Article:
University’s Academic Integrity Policy defines plagiarism as the act of misrepresenting as one’s own original work: another’s ideas, interpretations, words, or creative works; and/or one’s own previous ideas, interpretations, words, or creative work without acknowledging that it was used previously (i.e., self-plagiarism). The University considers the act of plagiarising to be a breach of the Student Conduct Code and, therefore, subject to the Discipline Regulations which provide for a range of penalties including the reduction of marks or grades, fines and suspension from the University.
Feedback on assessment
Feedback on assessment will be provided to students within two weeks of the assessment submission due date, as per the Assessment Policy.
Accessibility and Inclusion Support
If you have a disability, illness, injury or health condition that impacts your capacity to complete studies, exams or assessment tasks, it is important you let us know your special requirements, early in the semester. Students will need to make an application for support and submit it with recent, comprehensive documentation at an appointment with a Disability Officer. Students with a disability are encouraged to contact the Disability Office at the earliest possible time, to meet staff and learn about the services available to meet your specific needs. Please note that late notification or failure to disclose your disability can be to your disadvantage as the University cannot guarantee support under such circumstances.
Lecture one introduces students to the pioneers of sex research, the attachment researchers who identified the significance of our early learning relationships, and the contemporary researchers who highlight the importance of love and connection to psychological wellbeing.
Lecture two examines the early gender messages that shape our gender expectations, gender identity and comfort with expressions of masculinity and feminity. We explore the prenatal differentiation process, the influence of hormones on the brain and body of the developing fetus, and the role of biology and social learning in shaping our gender identity.
Lecture three reviews female and male sexual anatomy and the influence of hormones on libido, mood and behaviour. We examine the sexual response cycle of Masters and Johnson and consider how expressions of sexuality change over time.
Lecture four examines the role of the brain, our largest and most important sexual organ, in sexual desire, fantasy, arousal and behaviour. We examine the role of the senses in sexual desire and the role of conditioning processes in establishing arousal patterns.
Lecture five examines the significance of our early attachment relationships in providing a foundation for attachment security in our adult romantic relationships. We will examine the importance of emotional regulation and its role in supporting secure, healthy and attuned relationship patterns.
Lecture six explores romantic love and reviews contemporary theories of love, lust and attraction. We will consider the difference between passionate and companionate love, explore the changing relationship between love and sex and the role of technology in meeting our needs for connection and safety. This lecture also examines loneliness, loss and heartbreak and why it's so often said that love is a drug...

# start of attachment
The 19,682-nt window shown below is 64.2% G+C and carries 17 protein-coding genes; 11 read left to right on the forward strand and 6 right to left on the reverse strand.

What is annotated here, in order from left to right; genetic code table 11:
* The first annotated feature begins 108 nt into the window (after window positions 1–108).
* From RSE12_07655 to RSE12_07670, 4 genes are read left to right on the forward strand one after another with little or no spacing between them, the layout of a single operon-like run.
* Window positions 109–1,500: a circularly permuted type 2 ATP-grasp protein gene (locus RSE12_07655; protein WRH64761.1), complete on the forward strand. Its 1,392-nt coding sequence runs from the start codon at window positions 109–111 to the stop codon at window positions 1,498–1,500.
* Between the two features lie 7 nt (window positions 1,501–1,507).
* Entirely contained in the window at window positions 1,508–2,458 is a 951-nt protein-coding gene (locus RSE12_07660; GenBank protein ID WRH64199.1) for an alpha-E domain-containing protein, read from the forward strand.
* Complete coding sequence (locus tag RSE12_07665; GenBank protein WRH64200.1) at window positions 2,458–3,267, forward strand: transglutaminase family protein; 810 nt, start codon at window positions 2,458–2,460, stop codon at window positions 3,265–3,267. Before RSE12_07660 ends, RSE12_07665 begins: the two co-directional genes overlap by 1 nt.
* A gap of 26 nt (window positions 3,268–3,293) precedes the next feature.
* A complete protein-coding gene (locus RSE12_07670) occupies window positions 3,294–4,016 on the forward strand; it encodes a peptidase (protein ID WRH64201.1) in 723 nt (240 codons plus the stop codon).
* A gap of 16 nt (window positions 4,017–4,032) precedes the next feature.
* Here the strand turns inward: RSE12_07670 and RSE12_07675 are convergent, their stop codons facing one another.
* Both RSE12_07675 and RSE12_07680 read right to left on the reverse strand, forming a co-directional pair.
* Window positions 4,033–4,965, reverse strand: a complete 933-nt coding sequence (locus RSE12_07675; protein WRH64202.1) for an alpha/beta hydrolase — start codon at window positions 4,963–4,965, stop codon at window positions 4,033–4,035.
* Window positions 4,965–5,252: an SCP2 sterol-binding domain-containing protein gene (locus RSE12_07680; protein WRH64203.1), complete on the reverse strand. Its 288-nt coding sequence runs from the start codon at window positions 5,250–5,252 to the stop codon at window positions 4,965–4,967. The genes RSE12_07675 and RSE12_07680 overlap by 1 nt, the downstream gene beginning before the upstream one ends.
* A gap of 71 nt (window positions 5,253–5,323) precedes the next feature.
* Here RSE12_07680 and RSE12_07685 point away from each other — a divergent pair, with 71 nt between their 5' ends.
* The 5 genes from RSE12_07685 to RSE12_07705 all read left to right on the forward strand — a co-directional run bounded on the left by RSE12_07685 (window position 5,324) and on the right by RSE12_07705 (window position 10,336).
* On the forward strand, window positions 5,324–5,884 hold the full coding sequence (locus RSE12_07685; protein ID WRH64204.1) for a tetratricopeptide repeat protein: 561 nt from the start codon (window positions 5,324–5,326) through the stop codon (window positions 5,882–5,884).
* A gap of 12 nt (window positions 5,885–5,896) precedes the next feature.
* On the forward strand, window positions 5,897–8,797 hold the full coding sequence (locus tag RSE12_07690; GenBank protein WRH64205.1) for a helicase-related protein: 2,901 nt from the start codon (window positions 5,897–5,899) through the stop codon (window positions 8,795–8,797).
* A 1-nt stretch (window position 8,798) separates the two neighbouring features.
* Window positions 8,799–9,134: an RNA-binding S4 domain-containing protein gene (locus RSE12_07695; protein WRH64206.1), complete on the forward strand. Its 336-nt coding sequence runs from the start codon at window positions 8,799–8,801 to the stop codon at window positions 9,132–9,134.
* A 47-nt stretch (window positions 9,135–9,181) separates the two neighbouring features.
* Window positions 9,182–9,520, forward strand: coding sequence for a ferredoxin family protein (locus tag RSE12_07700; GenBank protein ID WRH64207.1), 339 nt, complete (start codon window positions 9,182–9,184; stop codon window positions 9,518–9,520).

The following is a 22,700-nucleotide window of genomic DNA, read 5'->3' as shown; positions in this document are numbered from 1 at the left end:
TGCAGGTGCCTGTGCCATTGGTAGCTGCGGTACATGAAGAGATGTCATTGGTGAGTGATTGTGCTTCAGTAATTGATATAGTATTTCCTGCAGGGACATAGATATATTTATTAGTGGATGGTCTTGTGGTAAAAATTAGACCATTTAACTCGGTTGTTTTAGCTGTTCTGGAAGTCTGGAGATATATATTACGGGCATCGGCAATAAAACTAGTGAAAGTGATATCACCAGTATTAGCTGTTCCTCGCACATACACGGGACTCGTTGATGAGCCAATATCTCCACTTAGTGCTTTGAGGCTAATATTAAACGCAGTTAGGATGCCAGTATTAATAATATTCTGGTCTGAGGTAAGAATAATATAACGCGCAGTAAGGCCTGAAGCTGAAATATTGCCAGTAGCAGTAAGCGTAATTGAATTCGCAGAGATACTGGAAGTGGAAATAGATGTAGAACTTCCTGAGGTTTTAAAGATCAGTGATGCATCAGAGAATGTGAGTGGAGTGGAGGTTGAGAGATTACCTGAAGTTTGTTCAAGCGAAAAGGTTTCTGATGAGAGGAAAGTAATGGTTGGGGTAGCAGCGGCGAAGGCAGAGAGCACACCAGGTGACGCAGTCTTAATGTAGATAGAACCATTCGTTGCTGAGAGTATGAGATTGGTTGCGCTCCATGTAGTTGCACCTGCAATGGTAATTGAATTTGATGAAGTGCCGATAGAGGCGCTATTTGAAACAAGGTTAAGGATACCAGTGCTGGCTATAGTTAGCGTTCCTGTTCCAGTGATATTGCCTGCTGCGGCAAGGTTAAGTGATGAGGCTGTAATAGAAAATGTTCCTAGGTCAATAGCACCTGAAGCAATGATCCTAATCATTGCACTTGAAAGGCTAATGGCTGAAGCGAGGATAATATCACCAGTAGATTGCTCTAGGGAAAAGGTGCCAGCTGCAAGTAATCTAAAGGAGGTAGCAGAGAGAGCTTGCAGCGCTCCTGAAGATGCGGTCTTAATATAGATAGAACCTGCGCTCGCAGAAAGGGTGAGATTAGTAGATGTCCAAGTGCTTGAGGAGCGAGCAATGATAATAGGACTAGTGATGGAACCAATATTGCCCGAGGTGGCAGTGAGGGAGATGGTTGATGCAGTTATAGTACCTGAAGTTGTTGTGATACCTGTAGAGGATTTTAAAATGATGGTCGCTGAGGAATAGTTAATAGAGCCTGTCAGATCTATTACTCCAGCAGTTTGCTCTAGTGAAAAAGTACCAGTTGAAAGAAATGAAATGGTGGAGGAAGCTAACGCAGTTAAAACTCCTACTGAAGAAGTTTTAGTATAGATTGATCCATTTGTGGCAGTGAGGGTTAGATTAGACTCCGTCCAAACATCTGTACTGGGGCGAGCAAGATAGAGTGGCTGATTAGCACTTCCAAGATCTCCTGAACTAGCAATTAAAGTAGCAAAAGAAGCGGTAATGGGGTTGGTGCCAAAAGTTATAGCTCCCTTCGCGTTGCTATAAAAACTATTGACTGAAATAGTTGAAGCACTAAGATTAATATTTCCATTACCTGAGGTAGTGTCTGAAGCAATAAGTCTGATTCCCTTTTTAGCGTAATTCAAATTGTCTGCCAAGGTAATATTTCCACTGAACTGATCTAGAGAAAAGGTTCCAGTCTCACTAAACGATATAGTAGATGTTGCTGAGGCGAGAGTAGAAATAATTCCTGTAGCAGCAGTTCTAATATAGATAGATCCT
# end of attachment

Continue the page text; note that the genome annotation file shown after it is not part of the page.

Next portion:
The mid semester examination is conducted in the week seven lecture in the computer labs in building 1b. This is a computer aided exam that will assess the subject content covered in week one to six of the semester.
Lecture eight uses the research based predictors of successful and unsuccessful relationships to unlock the mysteries of romantic bliss. We will examine the predictors of relationship distress and consider what makes these relationship behaviours so corrosive to trust, intimacy and connection. We will also examine the principles that characterise the relationships of couples who remain happily connected and satisfied over time.
Lecture nine acknowledges that to be a good communicator we need to develop a good skill set and put these tools into practice - regularly. It is a myth that good communicators are born. Good communicators become so through practice. This class will improve your skill set for listening, building rapport, responding with empathy and managing conflict.
Lecture ten examines the changes observed in patterns of dating, cohabitation, marriage and parenthood in the last 30 years. We discuss the changing expectations of partners and the factors that support and threaten the stability of contemporary relationships. We examine the importance of healthy relationship boundaries, the impact of early trauma and the early warning signs of abuse, relationship and family violence.
Lecture eleven examines the adage, Love is Love. This class examines the biological basis for sexual orientation and dispels many of the myths that support homophobia and heterosexism. We discuss the early work of Alfred Kinsey and the significance of his early spectrum theory of human sexuality. This class recognises the human desire and fundamental need for connection that characterises our most significant relationships.
Lecture twelve examines atypical expressions of sexual behaviour, including paraphliias in the coercive and non-coercive categories. We explore themes of connection and disconnection as we look to understand the how and why that drives participation in these atypical expressions of sexuality. We examine the role of conditioning processes in the development of fetishes and the patterns of numbing that perpetuate addictions to pornography and technology.
The end semester examination is conducted in the final examination period and is centrally scheduled by the Examinations Officer. This is a computer aided exam that will asses the subject content covered in week eight to week twelve of the semester.